George Fox discovered  from within himself that “to be bred at Oxford or Cambridge was not sufficient to fit a [person] to be a minister of Christ" (Journal, 1647, qfp 19.02). So it is – or should be – with trustees: they are not fit to tell us what we should or should not do. John Macmurray, the Quaker philosopher, knew this too. They may advise us, but there is only one place for trust – and that is in the spirit, the inward light, as discerned in the gathered meeting, not by any individual, call themselves "minister" or "pope" or "manager" or "trustee", or in any group of such people.

Monday, 4 March 2013

Is Fair Trade Fair?
Since we are in the middle of this year's Fairtrade fortnight, it might be worth asking the question: Is Fairtrade fair? There is a lot of criticism out there, almost invariably from economists, which are dutifully picked up by newspapers and magazines during events like Fairtrade Fortnight. One prominent essay on the subject is by Peter Griffiths, which gets straight to the point by arguing that not only is Fairtrade not fair, it is unethical (Ethical Objections to Fairtrade, 2011). This essay has just been signposted here in Sheffield through Now Then magazine, in an article by Cassie Kill to mark the fortnight.
Now Peter Griffiths, like most good economists, posits a Utilitarian ethic, and basically concludes, after highlighting several problems with Fairtrade, some of which are picked up in the Now Then article, that the best way to support Third World producers is to pay the minimum price possible and give the money you save to charity. If you are a Utilitarian this is the end of the argument and you may as well stop reading this now.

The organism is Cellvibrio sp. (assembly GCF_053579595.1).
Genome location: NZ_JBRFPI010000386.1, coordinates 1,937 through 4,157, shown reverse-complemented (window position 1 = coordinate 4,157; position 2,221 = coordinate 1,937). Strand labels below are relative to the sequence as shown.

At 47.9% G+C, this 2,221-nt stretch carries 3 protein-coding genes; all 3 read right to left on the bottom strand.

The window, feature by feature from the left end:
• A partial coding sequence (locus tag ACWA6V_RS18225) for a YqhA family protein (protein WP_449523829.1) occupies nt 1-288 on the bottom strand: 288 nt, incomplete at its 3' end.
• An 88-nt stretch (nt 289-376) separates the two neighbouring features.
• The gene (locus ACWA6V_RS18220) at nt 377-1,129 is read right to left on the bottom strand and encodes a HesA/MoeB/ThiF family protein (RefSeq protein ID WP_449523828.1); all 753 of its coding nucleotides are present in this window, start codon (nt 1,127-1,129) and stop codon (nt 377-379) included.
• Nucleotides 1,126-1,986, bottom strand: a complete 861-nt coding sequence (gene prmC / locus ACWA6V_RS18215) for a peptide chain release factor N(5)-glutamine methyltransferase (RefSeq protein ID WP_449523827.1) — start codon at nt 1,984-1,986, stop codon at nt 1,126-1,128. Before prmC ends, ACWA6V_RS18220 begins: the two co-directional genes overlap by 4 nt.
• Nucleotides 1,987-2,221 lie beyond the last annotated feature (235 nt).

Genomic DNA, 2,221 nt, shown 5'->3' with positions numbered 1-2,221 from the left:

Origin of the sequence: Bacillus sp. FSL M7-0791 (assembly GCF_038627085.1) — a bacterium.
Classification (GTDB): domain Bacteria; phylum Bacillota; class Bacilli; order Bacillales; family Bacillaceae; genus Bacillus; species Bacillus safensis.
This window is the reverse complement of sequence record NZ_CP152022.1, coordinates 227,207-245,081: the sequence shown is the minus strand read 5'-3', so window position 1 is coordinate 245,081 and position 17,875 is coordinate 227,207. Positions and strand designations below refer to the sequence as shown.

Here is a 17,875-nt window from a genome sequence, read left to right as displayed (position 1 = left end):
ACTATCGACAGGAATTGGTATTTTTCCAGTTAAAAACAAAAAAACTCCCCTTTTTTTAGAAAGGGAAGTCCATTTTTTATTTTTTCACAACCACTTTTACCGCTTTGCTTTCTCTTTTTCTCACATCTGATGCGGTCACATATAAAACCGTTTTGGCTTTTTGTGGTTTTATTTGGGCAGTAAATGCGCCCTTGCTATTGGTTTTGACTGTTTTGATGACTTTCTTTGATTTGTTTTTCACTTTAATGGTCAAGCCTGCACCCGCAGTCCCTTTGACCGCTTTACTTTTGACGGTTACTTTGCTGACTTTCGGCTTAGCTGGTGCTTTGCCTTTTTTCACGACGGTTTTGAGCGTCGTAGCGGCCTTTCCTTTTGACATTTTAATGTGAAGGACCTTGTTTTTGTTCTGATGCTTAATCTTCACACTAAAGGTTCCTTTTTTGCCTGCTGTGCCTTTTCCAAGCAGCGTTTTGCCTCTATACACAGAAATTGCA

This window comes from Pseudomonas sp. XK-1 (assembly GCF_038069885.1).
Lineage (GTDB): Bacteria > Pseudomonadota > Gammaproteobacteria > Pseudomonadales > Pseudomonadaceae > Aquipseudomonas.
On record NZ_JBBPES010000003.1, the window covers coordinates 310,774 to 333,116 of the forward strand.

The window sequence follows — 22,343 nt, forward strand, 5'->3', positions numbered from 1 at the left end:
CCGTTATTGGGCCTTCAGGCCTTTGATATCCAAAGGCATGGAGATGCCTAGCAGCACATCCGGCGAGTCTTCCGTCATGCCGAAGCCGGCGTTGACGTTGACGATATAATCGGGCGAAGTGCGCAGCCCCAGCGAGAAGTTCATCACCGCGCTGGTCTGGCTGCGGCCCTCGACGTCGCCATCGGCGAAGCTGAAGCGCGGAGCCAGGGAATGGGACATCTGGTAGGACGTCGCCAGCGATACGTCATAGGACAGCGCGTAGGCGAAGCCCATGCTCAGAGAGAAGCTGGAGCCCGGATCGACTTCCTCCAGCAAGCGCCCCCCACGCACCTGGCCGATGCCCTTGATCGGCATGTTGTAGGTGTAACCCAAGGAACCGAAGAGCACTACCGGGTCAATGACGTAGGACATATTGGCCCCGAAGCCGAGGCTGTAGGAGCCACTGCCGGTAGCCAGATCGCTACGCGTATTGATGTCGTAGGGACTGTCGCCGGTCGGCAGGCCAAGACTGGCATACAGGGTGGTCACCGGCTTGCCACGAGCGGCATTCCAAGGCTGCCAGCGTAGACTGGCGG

There are many critiques of the Griffiths essay, and others like it, but at the end of the day is is probably fair to say that nothing is perfect in this complex world, and Faitrade has problems like anything else. A better way to look at this is to get beyond the problems or otherwise of Fairtrade marketing and look at fairness itself. And rather than struggling to understand the economics of remote countries, to look at fairness right here where we live and work and do our shopping. The minimum wage is regularly posited by economists as creating a 'market distortion' that leads to unforeseen unfairness, often around increased unemployment. We should instead, economists argue, allow wages to find their own level and so keep prices low so we can all afford goods and services and all (supposedly) find work.